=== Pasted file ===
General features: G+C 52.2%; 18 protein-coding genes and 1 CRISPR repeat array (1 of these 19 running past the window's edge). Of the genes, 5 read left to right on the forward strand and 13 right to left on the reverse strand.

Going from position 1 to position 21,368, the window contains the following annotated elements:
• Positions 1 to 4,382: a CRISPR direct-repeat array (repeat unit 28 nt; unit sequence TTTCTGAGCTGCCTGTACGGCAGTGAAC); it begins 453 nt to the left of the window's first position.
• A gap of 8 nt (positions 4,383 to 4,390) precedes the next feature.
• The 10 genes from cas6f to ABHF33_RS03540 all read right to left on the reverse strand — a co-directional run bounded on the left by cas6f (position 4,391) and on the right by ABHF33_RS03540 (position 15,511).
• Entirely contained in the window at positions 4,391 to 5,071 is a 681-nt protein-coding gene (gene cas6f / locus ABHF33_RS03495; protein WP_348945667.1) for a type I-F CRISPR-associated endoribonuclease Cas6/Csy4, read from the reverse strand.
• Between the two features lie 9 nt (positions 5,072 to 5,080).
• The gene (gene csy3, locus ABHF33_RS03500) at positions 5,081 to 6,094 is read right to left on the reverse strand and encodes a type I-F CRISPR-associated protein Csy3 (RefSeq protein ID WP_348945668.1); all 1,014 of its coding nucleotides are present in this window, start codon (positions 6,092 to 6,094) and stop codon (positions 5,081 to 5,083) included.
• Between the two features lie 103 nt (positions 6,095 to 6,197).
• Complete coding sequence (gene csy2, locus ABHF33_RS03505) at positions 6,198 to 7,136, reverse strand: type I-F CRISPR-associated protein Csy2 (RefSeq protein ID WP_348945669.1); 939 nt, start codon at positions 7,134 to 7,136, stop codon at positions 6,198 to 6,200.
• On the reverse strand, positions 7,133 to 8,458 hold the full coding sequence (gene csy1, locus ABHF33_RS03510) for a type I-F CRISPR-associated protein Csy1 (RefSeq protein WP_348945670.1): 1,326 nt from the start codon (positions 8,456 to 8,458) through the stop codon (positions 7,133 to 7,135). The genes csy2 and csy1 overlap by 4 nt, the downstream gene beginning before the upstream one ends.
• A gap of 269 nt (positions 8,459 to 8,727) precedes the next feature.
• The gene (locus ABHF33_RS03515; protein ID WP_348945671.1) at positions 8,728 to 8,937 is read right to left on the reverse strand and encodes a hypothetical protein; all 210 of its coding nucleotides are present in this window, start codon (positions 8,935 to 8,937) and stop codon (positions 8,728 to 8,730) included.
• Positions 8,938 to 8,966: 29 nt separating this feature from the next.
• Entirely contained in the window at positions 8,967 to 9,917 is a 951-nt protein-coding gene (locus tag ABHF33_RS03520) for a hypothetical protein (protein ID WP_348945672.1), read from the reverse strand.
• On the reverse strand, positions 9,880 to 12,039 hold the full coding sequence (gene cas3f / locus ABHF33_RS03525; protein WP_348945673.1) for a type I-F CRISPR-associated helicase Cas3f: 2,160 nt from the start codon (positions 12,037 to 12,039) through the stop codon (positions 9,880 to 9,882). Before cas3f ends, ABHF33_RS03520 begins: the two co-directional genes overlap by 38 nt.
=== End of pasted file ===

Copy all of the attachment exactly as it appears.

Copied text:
General features: G+C 52.2%; 18 protein-coding genes and 1 CRISPR repeat array (1 of these 19 running past the window's edge). Of the genes, 5 read left to right on the forward strand and 13 right to left on the reverse strand.

Going from position 1 to position 21,368, the window contains the following annotated elements:
• Positions 1 to 4,382: a CRISPR direct-repeat array (repeat unit 28 nt; unit sequence TTTCTGAGCTGCCTGTACGGCAGTGAAC); it begins 453 nt to the left of the window's first position.
• A gap of 8 nt (positions 4,383 to 4,390) precedes the next feature.
• The 10 genes from cas6f to ABHF33_RS03540 all read right to left on the reverse strand — a co-directional run bounded on the left by cas6f (position 4,391) and on the right by ABHF33_RS03540 (position 15,511).
• Entirely contained in the window at positions 4,391 to 5,071 is a 681-nt protein-coding gene (gene cas6f / locus ABHF33_RS03495; protein WP_348945667.1) for a type I-F CRISPR-associated endoribonuclease Cas6/Csy4, read from the reverse strand.
• Between the two features lie 9 nt (positions 5,072 to 5,080).
• The gene (gene csy3, locus ABHF33_RS03500) at positions 5,081 to 6,094 is read right to left on the reverse strand and encodes a type I-F CRISPR-associated protein Csy3 (RefSeq protein ID WP_348945668.1); all 1,014 of its coding nucleotides are present in this window, start codon (positions 6,092 to 6,094) and stop codon (positions 5,081 to 5,083) included.
• Between the two features lie 103 nt (positions 6,095 to 6,197).
• Complete coding sequence (gene csy2, locus ABHF33_RS03505) at positions 6,198 to 7,136, reverse strand: type I-F CRISPR-associated protein Csy2 (RefSeq protein ID WP_348945669.1); 939 nt, start codon at positions 7,134 to 7,136, stop codon at positions 6,198 to 6,200.
• On the reverse strand, positions 7,133 to 8,458 hold the full coding sequence (gene csy1, locus ABHF33_RS03510) for a type I-F CRISPR-associated protein Csy1 (RefSeq protein WP_348945670.1): 1,326 nt from the start codon (positions 8,456 to 8,458) through the stop codon (positions 7,133 to 7,135). The genes csy2 and csy1 overlap by 4 nt, the downstream gene beginning before the upstream one ends.
• A gap of 269 nt (positions 8,459 to 8,727) precedes the next feature.
• The gene (locus ABHF33_RS03515; protein ID WP_348945671.1) at positions 8,728 to 8,937 is read right to left on the reverse strand and encodes a hypothetical protein; all 210 of its coding nucleotides are present in this window, start codon (positions 8,935 to 8,937) and stop codon (positions 8,728 to 8,730) included.
• Positions 8,938 to 8,966: 29 nt separating this feature from the next.
• Entirely contained in the window at positions 8,967 to 9,917 is a 951-nt protein-coding gene (locus tag ABHF33_RS03520) for a hypothetical protein (protein ID WP_348945672.1), read from the reverse strand.
• On the reverse strand, positions 9,880 to 12,039 hold the full coding sequence (gene cas3f / locus ABHF33_RS03525; protein WP_348945673.1) for a type I-F CRISPR-associated helicase Cas3f: 2,160 nt from the start codon (positions 12,037 to 12,039) through the stop codon (positions 9,880 to 9,882). Before cas3f ends, ABHF33_RS03520 begins: the two co-directional genes overlap by 38 nt.